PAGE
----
Dr. Carlson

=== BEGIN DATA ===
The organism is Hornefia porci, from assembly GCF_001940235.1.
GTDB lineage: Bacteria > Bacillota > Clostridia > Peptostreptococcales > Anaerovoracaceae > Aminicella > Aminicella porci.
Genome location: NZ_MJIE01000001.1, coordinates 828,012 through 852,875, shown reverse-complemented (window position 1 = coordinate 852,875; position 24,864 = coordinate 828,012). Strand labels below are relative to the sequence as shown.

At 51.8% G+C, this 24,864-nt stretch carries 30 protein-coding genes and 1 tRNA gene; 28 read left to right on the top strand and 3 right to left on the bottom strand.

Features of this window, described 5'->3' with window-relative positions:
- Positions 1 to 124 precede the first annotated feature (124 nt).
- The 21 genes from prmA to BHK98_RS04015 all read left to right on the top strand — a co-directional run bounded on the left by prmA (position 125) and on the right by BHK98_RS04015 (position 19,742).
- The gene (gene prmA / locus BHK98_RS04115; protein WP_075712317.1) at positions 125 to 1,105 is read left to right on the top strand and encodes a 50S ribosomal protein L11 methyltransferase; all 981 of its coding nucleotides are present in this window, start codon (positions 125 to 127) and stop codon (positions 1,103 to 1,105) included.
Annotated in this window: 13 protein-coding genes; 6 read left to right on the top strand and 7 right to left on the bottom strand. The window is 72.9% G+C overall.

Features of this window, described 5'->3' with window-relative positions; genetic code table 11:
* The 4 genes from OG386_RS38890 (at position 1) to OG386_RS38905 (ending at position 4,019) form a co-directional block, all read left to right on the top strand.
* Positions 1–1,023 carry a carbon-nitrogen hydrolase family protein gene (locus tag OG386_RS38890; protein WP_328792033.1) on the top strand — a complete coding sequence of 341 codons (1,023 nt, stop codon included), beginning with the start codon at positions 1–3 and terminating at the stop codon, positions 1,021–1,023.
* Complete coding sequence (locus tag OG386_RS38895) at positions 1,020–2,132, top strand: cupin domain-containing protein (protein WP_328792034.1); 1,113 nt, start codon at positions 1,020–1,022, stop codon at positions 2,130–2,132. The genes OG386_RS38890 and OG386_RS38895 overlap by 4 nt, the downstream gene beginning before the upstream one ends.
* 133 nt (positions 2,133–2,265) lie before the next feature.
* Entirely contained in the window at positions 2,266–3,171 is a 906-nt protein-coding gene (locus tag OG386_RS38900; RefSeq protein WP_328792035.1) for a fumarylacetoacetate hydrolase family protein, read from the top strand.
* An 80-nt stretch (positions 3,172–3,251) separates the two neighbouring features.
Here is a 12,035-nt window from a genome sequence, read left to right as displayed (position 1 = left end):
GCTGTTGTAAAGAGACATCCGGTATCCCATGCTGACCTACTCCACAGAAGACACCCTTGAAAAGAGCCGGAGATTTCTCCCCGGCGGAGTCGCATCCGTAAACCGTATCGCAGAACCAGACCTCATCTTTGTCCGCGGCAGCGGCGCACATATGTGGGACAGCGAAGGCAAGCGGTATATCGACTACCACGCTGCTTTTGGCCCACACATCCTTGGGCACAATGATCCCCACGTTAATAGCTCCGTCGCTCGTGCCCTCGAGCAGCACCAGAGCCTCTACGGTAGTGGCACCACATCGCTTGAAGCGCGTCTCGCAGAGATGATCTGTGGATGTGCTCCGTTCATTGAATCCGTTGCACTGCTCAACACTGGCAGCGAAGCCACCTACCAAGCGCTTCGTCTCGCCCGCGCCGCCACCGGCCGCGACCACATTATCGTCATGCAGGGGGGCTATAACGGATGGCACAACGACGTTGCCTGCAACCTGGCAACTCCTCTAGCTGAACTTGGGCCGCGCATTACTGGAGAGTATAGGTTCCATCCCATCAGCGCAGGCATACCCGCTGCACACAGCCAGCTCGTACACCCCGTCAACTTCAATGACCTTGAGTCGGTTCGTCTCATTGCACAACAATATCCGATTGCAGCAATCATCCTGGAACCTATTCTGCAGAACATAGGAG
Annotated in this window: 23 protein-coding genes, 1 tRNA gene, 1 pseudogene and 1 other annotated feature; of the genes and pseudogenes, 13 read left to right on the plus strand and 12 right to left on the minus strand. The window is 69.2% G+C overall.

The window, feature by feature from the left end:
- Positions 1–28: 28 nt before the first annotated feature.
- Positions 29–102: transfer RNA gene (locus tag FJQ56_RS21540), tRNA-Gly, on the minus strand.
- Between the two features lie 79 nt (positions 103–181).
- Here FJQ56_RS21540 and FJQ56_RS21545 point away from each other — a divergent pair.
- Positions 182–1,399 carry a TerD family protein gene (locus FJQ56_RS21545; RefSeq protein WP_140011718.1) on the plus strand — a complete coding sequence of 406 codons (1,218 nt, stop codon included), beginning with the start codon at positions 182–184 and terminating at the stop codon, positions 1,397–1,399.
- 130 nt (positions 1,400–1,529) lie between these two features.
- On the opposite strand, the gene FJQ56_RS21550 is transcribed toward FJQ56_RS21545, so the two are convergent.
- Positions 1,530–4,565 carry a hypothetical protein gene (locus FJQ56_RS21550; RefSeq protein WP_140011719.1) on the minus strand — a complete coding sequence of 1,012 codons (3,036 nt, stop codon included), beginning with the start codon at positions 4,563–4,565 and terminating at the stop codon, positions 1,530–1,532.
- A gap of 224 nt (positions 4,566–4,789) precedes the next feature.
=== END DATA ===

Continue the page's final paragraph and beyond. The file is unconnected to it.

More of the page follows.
Today’s patient presentation has Fuchs’ Corneal Dystrophy, a visually significant nuclear sclerotic cataract, an elevated Salzmann’s Nodule, and only has one eye.  Each monocular patient, having only one eye, requires special consideration in preparation for eye surgery in terms of surgical options, timing, limitations, benefits, risk analysis, emotional support, postoperative care, and also the process of informed choice and consent.  I feel fortunate to have operated on over 500 patients considered “monocular” and consider it a privilege to be able to walk these patients through the additional education and decision-making process that is required.  My dear patient who has lost vision in her only useful eye due to a cataract and also Fuchs’ Corneal Dystrophy has worked up the nerve to undergo surgery.  Cataract surgery alone would result in further corneal decompensation so we decided to proceed with combining cataract surgery with corneal transplantation under topical anesthesia using the safest available technique for endothelial keratoplasty (DSEK,DSAEK).  She was openly and deservedly concerned and nervous since she was about to undergo surgery in her only eye.  We approached her care as though she were a close relative or member of the surgical team having surgery and successfully performed the cataract surgery with intraocular lens insertion in combination with Descemet’s Stripping Automated Endothelial Keratoplasty (DSAEK) which allows a “closed system” transplantation of corneal endothelial cells.  On her first postoperative day (yesterday) she was 100% attached and already showing signs of great progress!